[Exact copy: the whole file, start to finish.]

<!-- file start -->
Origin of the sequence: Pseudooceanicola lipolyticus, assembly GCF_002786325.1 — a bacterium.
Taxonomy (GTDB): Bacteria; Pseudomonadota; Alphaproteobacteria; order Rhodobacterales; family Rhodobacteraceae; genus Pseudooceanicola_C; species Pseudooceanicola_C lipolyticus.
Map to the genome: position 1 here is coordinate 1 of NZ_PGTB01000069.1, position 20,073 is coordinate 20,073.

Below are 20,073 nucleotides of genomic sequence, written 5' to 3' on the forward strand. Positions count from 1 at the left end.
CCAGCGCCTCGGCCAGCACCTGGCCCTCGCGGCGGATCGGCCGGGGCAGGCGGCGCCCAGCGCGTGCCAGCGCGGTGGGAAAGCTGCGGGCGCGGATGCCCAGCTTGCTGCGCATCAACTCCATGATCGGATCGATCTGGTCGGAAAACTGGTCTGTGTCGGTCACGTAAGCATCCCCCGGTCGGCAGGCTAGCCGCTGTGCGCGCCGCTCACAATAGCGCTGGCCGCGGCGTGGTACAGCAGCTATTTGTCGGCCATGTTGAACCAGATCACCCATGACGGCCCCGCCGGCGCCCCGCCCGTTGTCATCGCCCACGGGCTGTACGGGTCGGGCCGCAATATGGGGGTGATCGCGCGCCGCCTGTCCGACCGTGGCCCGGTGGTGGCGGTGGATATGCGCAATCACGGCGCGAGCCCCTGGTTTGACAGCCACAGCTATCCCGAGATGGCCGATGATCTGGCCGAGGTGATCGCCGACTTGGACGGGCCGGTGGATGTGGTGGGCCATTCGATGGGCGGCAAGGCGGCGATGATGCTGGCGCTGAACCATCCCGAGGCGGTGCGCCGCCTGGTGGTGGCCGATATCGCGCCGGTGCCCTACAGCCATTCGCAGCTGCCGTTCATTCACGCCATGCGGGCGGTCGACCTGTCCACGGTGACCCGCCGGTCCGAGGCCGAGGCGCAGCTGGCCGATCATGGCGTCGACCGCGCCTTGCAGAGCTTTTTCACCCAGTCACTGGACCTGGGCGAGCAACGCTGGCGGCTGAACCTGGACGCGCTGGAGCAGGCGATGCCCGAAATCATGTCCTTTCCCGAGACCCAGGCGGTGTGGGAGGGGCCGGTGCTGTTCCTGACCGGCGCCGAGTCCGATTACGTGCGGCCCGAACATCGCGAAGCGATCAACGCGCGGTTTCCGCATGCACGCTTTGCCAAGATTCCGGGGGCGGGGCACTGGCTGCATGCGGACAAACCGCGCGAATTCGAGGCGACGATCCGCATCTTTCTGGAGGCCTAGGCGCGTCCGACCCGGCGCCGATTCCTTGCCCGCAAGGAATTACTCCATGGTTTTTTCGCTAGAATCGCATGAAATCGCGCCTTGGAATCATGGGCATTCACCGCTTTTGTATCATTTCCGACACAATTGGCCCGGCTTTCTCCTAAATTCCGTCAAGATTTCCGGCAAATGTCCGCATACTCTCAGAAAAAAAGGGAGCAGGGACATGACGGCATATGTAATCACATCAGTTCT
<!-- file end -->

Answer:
Origin of the sequence: Pseudooceanicola lipolyticus, assembly GCF_002786325.1 — a bacterium.
Taxonomy (GTDB): Bacteria; Pseudomonadota; Alphaproteobacteria; order Rhodobacterales; family Rhodobacteraceae; genus Pseudooceanicola_C; species Pseudooceanicola_C lipolyticus.
Map to the genome: position 1 here is coordinate 1 of NZ_PGTB01000069.1, position 20,073 is coordinate 20,073.

Below are 20,073 nucleotides of genomic sequence, written 5' to 3' on the forward strand. Positions count from 1 at the left end.
CCAGCGCCTCGGCCAGCACCTGGCCCTCGCGGCGGATCGGCCGGGGCAGGCGGCGCCCAGCGCGTGCCAGCGCGGTGGGAAAGCTGCGGGCGCGGATGCCCAGCTTGCTGCGCATCAACTCCATGATCGGATCGATCTGGTCGGAAAACTGGTCTGTGTCGGTCACGTAAGCATCCCCCGGTCGGCAGGCTAGCCGCTGTGCGCGCCGCTCACAATAGCGCTGGCCGCGGCGTGGTACAGCAGCTATTTGTCGGCCATGTTGAACCAGATCACCCATGACGGCCCCGCCGGCGCCCCGCCCGTTGTCATCGCCCACGGGCTGTACGGGTCGGGCCGCAATATGGGGGTGATCGCGCGCCGCCTGTCCGACCGTGGCCCGGTGGTGGCGGTGGATATGCGCAATCACGGCGCGAGCCCCTGGTTTGACAGCCACAGCTATCCCGAGATGGCCGATGATCTGGCCGAGGTGATCGCCGACTTGGACGGGCCGGTGGATGTGGTGGGCCATTCGATGGGCGGCAAGGCGGCGATGATGCTGGCGCTGAACCATCCCGAGGCGGTGCGCCGCCTGGTGGTGGCCGATATCGCGCCGGTGCCCTACAGCCATTCGCAGCTGCCGTTCATTCACGCCATGCGGGCGGTCGACCTGTCCACGGTGACCCGCCGGTCCGAGGCCGAGGCGCAGCTGGCCGATCATGGCGTCGACCGCGCCTTGCAGAGCTTTTTCACCCAGTCACTGGACCTGGGCGAGCAACGCTGGCGGCTGAACCTGGACGCGCTGGAGCAGGCGATGCCCGAAATCATGTCCTTTCCCGAGACCCAGGCGGTGTGGGAGGGGCCGGTGCTGTTCCTGACCGGCGCCGAGTCCGATTACGTGCGGCCCGAACATCGCGAAGCGATCAACGCGCGGTTTCCGCATGCACGCTTTGCCAAGATTCCGGGGGCGGGGCACTGGCTGCATGCGGACAAACCGCGCGAATTCGAGGCGACGATCCGCATCTTTCTGGAGGCCTAGGCGCGTCCGACCCGGCGCCGATTCCTTGCCCGCAAGGAATTACTCCATGGTTTTTTCGCTAGAATCGCATGAAATCGCGCCTTGGAATCATGGGCATTCACCGCTTTTGTATCATTTCCGACACAATTGGCCCGGCTTTCTCCTAAATTCCGTCAAGATTTCCGGCAAATGTCCGCATACTCTCAGAAAAAAAGGGAGCAGGGACATGACGGCATATGTAATCACATCAGTTCT